The start of a new year invariably ushers in some fundamental, although gradual, change in consumer behavior. At the end of a year, people tend to reflect on the previous twelve months and seek out some unifying trend in their lives, or even whether the year as a whole was a net positive or negative. As 2018 draws to a close and 2019 steps up to take its place, online research points to what buying habits and overall trends consumers are likely to practice and seek - maintaining the overall wellbeing of the body, considering plastic alternatives, and curating online personas through social media are some of the dominating projections of the season.
In order to meet these demands, brands are rethinking their marketing strategies, and new brands are connecting personally with consumers in order to build customer bases. Many new clothing lines are adopting more casual, urban silhouettes to mimic shifting ideals of style; skincare brands are focusing more on individual consumer needs rather than marketing cure-all products to the masses; home goods companies are dedicated to producing high-quality products through eco-friendly methods. Personalized, green solutions to customers' needs will undoubtedly be dominating themes of the next year. Be sure to vote on which of the brands listed below are the best representatives of these shifting consumer demands.
Spindrift is a relative newcomer to the sparkling water market. The brand was created by Bill Creelman, who wanted to create a healthy, fun, and tasty drink he could share with his whole family. After much trial and error, he eventually managed to create “the first sparkling water in America made with real squeezed fruit.”
The brand quickly caught the attention of East Coast foodies and restaurateurs near the Boston-based brand who were impressed with the sparkling water’s taste and natural ingredients. From there, Spindrift’s popularity spread until they were available throughout the US in retailers, grocery stores, and restaurants. They offer sparkling water in a variety of natural, unsweetened fruit flavors, including grapefruit, blackberry, cucumber, and raspberry-lime.
Brooklinen is a bedding company created by Brooklyn residents Rich and Vicki Fulop. Although they’re not “old textile industry experts,” they pride themselves on cutting out the middleman of the textile and bedding industries by producing beautiful, comfortable, high-quality sheets without the hassle of wholesaling and designer licensing fees.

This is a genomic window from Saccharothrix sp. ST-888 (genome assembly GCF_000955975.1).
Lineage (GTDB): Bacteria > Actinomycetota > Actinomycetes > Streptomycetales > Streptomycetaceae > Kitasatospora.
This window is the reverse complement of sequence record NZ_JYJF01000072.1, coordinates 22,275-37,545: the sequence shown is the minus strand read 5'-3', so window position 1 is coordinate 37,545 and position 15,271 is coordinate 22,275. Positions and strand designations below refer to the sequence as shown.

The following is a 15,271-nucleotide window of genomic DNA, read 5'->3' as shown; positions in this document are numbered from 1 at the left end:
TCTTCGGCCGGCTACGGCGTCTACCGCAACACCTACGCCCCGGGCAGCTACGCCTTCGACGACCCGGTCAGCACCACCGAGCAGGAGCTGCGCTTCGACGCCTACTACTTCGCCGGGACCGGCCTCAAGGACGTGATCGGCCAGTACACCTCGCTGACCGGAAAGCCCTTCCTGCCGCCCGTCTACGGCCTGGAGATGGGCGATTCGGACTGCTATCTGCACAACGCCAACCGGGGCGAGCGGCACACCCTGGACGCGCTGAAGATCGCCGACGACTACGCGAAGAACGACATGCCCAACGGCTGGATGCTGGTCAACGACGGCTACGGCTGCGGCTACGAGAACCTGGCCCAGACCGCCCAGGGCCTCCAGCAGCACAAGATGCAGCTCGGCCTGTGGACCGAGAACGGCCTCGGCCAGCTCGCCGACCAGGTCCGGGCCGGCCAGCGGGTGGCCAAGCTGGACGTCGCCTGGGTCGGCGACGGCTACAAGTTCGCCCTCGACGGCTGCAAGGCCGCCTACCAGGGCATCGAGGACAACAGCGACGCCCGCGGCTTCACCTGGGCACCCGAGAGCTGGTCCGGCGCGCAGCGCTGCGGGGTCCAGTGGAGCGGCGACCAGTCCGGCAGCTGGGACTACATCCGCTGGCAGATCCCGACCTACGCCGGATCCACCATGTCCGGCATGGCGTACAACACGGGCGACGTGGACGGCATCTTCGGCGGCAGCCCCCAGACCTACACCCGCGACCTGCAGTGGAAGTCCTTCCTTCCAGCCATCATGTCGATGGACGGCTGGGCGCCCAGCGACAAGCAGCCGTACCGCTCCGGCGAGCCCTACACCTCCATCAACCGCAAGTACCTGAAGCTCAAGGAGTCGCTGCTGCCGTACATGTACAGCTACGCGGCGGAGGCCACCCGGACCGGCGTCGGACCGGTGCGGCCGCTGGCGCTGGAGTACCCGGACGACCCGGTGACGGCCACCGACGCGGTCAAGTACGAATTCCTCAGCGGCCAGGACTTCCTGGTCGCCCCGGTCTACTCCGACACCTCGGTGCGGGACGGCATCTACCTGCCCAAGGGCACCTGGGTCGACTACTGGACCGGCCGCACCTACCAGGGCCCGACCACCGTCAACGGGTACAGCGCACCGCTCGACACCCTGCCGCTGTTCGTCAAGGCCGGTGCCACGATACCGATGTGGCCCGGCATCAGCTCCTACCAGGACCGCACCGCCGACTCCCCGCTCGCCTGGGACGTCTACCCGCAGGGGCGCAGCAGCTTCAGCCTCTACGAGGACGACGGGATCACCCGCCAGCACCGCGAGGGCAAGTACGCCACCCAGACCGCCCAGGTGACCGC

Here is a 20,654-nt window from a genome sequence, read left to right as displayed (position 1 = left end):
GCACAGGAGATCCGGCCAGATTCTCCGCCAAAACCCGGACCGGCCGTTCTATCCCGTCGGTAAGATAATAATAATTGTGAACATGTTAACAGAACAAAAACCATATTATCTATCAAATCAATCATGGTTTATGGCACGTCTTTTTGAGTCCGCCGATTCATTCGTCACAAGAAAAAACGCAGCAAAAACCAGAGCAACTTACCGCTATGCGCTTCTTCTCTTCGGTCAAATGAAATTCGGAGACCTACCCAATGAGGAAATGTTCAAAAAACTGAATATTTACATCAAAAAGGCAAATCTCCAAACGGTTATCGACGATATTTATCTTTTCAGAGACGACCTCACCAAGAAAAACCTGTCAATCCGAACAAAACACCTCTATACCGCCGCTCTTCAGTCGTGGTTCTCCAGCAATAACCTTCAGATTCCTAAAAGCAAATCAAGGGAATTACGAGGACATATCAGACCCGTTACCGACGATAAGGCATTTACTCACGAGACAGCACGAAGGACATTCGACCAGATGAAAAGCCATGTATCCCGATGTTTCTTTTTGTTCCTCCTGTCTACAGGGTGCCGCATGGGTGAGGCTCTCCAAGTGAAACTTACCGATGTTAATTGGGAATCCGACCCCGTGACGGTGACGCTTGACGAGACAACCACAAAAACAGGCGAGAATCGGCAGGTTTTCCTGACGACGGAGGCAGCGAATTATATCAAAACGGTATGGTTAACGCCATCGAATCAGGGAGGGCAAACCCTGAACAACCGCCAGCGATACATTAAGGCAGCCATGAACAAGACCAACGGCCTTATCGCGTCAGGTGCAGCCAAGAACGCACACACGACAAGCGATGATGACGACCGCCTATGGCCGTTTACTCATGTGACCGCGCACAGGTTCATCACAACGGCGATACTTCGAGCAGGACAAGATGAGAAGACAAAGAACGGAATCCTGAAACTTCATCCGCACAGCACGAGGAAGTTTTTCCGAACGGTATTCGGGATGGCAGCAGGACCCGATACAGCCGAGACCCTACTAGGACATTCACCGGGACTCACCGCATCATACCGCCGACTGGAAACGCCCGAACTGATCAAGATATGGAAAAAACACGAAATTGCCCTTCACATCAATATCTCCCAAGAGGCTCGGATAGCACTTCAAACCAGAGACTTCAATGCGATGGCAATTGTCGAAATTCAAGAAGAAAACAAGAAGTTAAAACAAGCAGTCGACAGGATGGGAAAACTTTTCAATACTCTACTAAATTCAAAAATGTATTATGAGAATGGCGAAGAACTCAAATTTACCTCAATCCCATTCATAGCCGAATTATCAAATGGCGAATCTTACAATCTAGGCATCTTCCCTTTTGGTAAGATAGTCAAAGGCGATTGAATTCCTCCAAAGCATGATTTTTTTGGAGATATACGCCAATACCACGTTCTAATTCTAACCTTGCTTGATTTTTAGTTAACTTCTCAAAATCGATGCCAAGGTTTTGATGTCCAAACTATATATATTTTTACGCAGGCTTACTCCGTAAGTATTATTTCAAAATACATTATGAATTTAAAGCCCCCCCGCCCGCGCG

They offer a range of bedding products, including sheets, comforters, pillowcases, blankets, and even a move-in bundle, which is touted as “[e]verything you need to overhaul your bedroom.”
After launching in the fall of 2018, the fitness company Mirror is expanding to brick-and-mortar stores in 2019. Their full-length "smart mirror" brings fitness classes into your home, while also using biometric data to optimize workout suggestions.
Not everyone has easy access to fitness classes that suit them best, but Mirror's selection of classes - from over 50 new live weekly classes to an extensive library other workouts - provides personalized exercise right at home. With real-time instruction, the possibility to build community with others in your class, and fully integrated biometric data, Mirror may be the at-home gym of the future.
Drunk Elephant is a skincare brand whose primary goal is “biocompatibility.” They choose ingredients not based on whether they’re synthetic or natural, but based on whether or not they’re beneficial for the skin. The brand is wary of what they call “the Suspicious 6,” a list of unideal ingredients including drying alcohols, silicones, and various fragrances and dyes.
Their reasoning behind this selectivity is consumer-based - rather than customers finding suspicious ingredients in their products, they preemptively replaced these ingredients with healthier alternatives to put the customer’s mind at ease. Their brand features a number of moisturizers, serums, masks, and cleansers, and even packages them into convenient bundles based on skin type and necessity.